September 26, 2017
thought leaders | The DC Velocity Q & A

Lights! Camera! Logistics!: interview with Elaine Singleton

Lights! Camera! Logistics!: interview with Elaine Singleton

Technicolor has been part of the filmgoing fabric for decades. But as Elaine Singleton, the company's vice president of supply chain, explains, there is also a thriving 3PL brand behind the credits.

By Mark B. Solomon

It's a brand so associated with filmmaking that it's hard to think of it being in any other line of work. Yet over the years, Technicolor SA has built a successful third-party logistics (3PL) business, first in the video and entertainment field, and then in other industries. The company, based in the Paris suburb of Issy-les-Moulineaux but with a strong U.S. presence, has long supported its traditional core customers with logistics and distribution services. However, several years ago, it decided to leverage those capabilities in a bid to branch out beyond video and entertainment.

In an interview with Mark B. Solomon, DC Velocity's executive editor-news, Elaine Singleton, Technicolor's vice president of supply chain, describes how the 3PL services came to be, what drove the company to explore opportunities outside its core business, and how the changes in the way content is distributed influenced its strategy.

Q: Can you describe the history of your 3PL strategy?

A: The impetus came about a decade ago as Technicolor began to review opportunities to expand our service offerings in the logistics space. We started offering full-blown logistics services to our core studio customers by, among other things, providing final-mile deliveries. This included parcel, truckload, and less-than-truckload (LTL) shipments to retail distribution centers (DCs) as well as direct-to-store shipments.

Technicolor was able to leverage its expertise in time-sensitive upstream capabilities in manufacturing and distribution so that studios could rapidly fulfill orders to retail. We've demonstrated our ability to help studios reduce infrastructure cost and cost of goods.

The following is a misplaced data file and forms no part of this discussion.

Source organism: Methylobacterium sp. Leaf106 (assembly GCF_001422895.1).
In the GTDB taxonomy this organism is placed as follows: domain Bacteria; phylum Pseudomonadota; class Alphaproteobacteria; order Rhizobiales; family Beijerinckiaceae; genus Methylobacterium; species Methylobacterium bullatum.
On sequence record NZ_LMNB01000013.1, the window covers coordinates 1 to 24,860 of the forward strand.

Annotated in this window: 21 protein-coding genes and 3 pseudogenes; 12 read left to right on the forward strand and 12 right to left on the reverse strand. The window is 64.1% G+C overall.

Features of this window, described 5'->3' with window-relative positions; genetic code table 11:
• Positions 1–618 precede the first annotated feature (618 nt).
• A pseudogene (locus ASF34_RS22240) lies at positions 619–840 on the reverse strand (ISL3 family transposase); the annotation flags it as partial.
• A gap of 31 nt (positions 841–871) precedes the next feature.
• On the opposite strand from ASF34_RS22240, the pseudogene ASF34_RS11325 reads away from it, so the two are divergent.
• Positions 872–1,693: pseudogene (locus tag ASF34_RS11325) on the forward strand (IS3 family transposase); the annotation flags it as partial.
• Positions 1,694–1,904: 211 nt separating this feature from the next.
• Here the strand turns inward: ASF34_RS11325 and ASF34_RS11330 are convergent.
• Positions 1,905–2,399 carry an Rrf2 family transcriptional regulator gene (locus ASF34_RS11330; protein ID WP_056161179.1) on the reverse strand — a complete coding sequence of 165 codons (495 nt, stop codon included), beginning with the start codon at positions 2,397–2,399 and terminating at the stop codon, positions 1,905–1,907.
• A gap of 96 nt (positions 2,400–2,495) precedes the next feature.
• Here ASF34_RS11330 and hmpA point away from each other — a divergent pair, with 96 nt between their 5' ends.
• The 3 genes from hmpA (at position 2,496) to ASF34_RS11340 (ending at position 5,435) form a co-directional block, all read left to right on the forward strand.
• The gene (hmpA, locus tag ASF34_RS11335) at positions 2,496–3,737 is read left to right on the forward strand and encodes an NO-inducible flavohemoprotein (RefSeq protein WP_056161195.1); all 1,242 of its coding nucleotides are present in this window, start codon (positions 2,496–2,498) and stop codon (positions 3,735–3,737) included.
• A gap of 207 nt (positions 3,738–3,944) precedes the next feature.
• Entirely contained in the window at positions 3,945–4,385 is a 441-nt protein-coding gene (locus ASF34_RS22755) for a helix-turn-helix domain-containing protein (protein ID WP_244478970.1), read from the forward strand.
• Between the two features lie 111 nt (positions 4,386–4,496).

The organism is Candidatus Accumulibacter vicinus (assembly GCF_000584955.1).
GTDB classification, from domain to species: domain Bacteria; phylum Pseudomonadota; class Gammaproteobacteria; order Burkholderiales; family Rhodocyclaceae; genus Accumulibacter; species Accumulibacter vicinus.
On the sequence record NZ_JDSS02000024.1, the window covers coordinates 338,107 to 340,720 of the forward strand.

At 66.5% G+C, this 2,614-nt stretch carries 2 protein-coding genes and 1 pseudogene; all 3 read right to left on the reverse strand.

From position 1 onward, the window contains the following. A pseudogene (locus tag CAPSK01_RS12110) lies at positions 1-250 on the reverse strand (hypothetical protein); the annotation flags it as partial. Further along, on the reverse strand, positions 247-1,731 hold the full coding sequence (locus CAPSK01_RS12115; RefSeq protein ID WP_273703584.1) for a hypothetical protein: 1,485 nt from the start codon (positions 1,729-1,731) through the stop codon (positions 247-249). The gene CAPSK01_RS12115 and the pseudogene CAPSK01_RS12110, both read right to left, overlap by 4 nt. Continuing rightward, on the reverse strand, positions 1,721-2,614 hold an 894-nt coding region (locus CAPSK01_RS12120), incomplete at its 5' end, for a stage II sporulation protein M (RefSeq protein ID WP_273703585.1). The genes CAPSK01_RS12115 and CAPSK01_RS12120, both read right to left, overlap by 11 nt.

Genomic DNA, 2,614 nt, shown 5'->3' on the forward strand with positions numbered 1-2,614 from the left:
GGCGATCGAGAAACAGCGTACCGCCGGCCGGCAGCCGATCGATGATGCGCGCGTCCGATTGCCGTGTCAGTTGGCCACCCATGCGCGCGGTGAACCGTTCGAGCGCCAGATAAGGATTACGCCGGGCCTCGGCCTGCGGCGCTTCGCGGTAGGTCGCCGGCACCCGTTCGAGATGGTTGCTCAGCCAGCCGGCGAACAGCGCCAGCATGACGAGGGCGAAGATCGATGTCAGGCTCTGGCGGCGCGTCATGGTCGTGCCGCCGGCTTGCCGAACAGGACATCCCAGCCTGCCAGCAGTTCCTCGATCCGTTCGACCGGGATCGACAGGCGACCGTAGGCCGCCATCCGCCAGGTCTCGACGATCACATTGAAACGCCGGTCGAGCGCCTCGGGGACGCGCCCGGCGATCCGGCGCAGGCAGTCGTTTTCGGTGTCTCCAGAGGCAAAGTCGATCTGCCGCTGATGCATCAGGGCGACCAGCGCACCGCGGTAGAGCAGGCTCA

Q: Did Technicolor's background as a distributor provide a tailwind?

A: Definitely. We have a track record as a supply chain conduit that ensures new releases or titles can be delivered to the right place at the right time to more than 9,000 retail locations simultaneously for a product launch. Precision in our business is critical. Getting product to a destination too soon creates logistical problems for store-level execution, and getting it there late is obviously a non-starter.

Our experience has allowed us to build solid relationships. This is important because there are many intricacies in understanding which stores require which capabilities, which distribution centers have windows for receiving, and how the product will arrive. Should it get there on a pallet or should it arrive in cartons in a floor-load environment to then be conveyed through the DC?

These intricacies and complexities need to be taken into consideration when providing logistics services to retail. Both studio shippers and retailers are customers. For Technicolor, it is important to have a clear understanding of vendor routing guides for inbound freight delivery. This insight laid the foundation for our 3PL strategy.

Q: Most companies that are not already logistics specialists don't establish 3PL operations. Were there factors, such as the shift to streaming and satellite transmissions from hard discs that might have impacted your core business, that influenced your decision to go all in on 3PL services?

A: With the home entertainment industry's shift to digital distribution via on-demand and streaming, our migration to new customers became an equally important initiative. Over the last five years, we've explored different ways to build our 3PL services for other verticals and markets. We've grown the non-studio business 20 to 30 percent year over year over the past five years. Most of the growth is coming from verticals such as electronics, consumer products, and manufacturing of industrial supplies such as raw materials and dry goods, as well as from direct-to-consumer services. We now provide full-service supply chain coordination for high-profile time-sensitive new product launches in retail that require very precise distribution and store deliveries. We are no longer just about transporting media content.